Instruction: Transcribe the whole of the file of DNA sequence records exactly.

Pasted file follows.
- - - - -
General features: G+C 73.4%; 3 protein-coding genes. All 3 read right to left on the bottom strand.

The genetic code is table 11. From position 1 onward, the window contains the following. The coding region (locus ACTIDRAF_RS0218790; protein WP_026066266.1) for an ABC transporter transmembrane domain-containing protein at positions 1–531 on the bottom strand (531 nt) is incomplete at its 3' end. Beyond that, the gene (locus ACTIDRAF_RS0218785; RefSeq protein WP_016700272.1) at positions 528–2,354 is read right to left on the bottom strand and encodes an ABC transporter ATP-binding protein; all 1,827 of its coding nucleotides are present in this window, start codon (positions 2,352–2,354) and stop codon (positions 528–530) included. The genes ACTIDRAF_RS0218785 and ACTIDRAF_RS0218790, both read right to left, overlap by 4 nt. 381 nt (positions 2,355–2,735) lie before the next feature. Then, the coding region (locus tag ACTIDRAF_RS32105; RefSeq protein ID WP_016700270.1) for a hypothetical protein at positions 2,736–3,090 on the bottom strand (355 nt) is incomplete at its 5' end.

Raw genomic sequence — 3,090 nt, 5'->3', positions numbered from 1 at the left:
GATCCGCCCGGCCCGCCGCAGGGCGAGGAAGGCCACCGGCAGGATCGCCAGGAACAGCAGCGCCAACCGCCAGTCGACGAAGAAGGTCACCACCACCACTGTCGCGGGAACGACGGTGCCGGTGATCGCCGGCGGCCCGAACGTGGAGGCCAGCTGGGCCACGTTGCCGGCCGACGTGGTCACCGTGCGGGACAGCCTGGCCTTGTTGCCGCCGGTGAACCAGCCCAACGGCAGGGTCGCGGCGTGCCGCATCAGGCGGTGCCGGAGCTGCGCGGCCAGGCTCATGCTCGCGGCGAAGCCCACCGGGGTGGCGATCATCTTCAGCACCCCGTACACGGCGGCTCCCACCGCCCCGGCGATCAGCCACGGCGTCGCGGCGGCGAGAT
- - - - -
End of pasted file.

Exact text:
General features: G+C 73.4%; 3 protein-coding genes. All 3 read right to left on the bottom strand.

The genetic code is table 11. From position 1 onward, the window contains the following. The coding region (locus ACTIDRAF_RS0218790; protein WP_026066266.1) for an ABC transporter transmembrane domain-containing protein at positions 1–531 on the bottom strand (531 nt) is incomplete at its 3' end. Beyond that, the gene (locus ACTIDRAF_RS0218785; RefSeq protein WP_016700272.1) at positions 528–2,354 is read right to left on the bottom strand and encodes an ABC transporter ATP-binding protein; all 1,827 of its coding nucleotides are present in this window, start codon (positions 2,352–2,354) and stop codon (positions 528–530) included. The genes ACTIDRAF_RS0218785 and ACTIDRAF_RS0218790, both read right to left, overlap by 4 nt. 381 nt (positions 2,355–2,735) lie before the next feature. Then, the coding region (locus tag ACTIDRAF_RS32105; RefSeq protein ID WP_016700270.1) for a hypothetical protein at positions 2,736–3,090 on the bottom strand (355 nt) is incomplete at its 5' end.

Raw genomic sequence — 3,090 nt, 5'->3', positions numbered from 1 at the left:
GATCCGCCCGGCCCGCCGCAGGGCGAGGAAGGCCACCGGCAGGATCGCCAGGAACAGCAGCGCCAACCGCCAGTCGACGAAGAAGGTCACCACCACCACTGTCGCGGGAACGACGGTGCCGGTGATCGCCGGCGGCCCGAACGTGGAGGCCAGCTGGGCCACGTTGCCGGCCGACGTGGTCACCGTGCGGGACAGCCTGGCCTTGTTGCCGCCGGTGAACCAGCCCAACGGCAGGGTCGCGGCGTGCCGCATCAGGCGGTGCCGGAGCTGCGCGGCCAGGCTCATGCTCGCGGCGAAGCCCACCGGGGTGGCGATCATCTTCAGCACCCCGTACACGGCGGCTCCCACCGCCCCGGCGATCAGCCACGGCGTCGCGGCGGCGAGAT